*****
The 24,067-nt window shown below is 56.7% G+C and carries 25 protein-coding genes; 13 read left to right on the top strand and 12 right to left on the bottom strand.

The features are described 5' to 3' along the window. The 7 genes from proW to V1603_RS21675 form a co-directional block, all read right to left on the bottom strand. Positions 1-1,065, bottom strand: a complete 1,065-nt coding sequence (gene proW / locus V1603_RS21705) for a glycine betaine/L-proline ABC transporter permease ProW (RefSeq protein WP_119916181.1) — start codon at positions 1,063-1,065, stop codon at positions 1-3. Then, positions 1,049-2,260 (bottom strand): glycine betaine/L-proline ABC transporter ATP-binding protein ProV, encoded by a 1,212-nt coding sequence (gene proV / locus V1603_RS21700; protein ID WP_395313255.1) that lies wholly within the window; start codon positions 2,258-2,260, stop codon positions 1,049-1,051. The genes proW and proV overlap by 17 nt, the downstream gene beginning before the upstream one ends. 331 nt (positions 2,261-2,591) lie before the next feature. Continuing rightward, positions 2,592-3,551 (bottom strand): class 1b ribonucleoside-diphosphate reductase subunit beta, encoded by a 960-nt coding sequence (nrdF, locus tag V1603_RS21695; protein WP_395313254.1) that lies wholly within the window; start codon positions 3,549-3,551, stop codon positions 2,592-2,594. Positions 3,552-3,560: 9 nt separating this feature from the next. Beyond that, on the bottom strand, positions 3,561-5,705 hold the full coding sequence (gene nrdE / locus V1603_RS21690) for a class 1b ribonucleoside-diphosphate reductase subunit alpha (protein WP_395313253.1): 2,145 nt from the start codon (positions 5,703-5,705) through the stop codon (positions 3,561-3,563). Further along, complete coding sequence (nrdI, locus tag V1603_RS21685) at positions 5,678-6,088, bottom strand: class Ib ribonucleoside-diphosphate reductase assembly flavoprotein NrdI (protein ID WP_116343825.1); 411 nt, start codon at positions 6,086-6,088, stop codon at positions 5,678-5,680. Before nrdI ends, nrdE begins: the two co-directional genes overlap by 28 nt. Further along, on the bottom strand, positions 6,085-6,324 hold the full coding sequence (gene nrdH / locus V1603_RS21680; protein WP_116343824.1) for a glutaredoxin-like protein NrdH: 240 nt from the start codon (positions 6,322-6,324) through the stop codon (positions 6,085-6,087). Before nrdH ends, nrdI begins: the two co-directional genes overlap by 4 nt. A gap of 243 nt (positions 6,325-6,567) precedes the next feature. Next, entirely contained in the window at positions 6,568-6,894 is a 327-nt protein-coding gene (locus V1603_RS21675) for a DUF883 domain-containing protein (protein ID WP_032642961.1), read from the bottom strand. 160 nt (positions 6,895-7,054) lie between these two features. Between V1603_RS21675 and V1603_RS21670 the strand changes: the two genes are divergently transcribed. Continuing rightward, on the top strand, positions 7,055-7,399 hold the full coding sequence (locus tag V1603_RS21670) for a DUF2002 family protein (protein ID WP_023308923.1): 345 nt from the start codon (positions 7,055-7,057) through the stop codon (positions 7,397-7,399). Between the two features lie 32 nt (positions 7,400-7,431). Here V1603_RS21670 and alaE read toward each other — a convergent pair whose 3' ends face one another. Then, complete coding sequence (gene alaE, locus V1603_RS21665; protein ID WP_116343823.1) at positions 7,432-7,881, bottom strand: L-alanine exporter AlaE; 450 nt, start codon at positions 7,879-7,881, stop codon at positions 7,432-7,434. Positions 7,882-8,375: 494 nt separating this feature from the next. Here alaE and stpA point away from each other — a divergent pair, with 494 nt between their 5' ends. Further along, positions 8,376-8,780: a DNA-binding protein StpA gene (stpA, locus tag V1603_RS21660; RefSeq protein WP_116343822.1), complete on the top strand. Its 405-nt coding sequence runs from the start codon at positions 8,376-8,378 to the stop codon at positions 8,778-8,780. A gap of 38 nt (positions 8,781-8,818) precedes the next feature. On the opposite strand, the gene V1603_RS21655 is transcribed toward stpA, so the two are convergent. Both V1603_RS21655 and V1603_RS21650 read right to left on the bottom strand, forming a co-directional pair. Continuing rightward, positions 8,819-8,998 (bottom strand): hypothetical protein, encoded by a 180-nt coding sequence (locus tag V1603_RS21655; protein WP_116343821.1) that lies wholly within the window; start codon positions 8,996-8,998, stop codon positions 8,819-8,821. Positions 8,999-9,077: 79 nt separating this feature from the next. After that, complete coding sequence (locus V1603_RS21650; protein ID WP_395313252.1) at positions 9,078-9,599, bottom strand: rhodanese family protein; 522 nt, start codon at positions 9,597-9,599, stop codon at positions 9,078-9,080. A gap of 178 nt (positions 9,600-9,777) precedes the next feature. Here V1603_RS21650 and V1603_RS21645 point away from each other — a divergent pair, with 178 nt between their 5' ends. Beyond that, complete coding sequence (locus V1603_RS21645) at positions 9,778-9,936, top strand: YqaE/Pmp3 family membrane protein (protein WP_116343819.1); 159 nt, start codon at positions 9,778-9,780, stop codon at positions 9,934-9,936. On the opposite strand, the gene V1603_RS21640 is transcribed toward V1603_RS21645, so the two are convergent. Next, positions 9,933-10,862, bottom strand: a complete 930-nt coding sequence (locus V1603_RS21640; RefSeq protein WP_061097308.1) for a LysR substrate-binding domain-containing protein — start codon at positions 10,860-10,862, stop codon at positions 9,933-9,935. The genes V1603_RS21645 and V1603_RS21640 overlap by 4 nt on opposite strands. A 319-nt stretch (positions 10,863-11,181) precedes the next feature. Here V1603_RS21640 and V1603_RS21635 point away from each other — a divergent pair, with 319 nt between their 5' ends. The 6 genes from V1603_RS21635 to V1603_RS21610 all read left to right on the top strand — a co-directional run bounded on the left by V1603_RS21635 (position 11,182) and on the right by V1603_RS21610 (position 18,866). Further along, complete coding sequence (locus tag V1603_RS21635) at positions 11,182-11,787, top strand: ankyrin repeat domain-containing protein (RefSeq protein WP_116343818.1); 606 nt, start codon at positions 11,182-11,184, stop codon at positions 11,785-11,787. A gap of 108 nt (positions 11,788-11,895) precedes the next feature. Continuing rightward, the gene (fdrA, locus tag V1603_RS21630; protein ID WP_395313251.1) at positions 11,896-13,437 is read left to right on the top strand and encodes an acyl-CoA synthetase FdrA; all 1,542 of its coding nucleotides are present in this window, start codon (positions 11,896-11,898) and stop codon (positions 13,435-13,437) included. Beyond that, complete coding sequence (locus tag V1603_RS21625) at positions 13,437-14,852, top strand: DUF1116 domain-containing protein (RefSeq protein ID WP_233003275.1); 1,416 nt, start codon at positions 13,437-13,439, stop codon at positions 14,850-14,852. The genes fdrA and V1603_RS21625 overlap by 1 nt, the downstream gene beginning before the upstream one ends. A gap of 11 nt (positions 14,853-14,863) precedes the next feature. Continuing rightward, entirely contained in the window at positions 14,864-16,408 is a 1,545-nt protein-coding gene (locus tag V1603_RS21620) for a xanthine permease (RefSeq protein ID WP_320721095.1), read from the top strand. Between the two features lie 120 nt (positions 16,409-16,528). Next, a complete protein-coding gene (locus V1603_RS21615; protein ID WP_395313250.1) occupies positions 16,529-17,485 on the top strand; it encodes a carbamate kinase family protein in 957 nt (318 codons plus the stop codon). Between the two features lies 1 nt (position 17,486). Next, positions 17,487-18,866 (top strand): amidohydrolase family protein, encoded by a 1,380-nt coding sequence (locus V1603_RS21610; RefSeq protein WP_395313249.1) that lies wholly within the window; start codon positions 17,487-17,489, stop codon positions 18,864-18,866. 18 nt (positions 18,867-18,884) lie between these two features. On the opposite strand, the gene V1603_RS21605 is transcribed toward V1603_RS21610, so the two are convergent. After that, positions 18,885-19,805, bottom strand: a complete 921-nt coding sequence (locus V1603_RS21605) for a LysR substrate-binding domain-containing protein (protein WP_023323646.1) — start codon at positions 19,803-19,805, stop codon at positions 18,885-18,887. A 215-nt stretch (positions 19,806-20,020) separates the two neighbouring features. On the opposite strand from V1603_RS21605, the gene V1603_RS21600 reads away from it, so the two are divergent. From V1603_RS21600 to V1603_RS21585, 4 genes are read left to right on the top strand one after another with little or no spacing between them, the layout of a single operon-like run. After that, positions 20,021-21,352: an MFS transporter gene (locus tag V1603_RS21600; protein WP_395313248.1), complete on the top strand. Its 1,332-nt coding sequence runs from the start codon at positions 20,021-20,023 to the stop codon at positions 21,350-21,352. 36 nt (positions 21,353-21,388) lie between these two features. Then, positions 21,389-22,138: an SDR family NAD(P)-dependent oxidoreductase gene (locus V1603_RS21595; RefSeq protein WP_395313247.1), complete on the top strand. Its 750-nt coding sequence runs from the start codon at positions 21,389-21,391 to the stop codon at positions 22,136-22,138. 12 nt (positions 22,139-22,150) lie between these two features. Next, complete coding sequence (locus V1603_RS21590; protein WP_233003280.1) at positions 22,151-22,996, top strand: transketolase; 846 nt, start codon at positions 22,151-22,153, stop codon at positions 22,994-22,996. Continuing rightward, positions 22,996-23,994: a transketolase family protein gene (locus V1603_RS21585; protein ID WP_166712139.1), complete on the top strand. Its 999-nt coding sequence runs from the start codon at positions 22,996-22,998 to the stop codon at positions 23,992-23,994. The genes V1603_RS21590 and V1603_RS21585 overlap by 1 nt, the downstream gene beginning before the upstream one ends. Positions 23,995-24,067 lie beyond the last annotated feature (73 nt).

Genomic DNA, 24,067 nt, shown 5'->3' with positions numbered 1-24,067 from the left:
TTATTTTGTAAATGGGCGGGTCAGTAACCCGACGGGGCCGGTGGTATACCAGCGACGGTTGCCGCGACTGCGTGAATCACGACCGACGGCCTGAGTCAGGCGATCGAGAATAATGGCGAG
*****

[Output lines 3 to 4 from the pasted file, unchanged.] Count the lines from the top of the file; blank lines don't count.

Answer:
Genomic DNA, 24,067 nt, shown 5'->3' with positions numbered 1-24,067 from the left:
TTATTTTGTAAATGGGCGGGTCAGTAACCCGACGGGGCCGGTGGTATACCAGCGACGGTTGCCGCGACTGCGTGAATCACGACCGACGGCCTGAGTCAGGCGATCGAGAATAATGGCGAG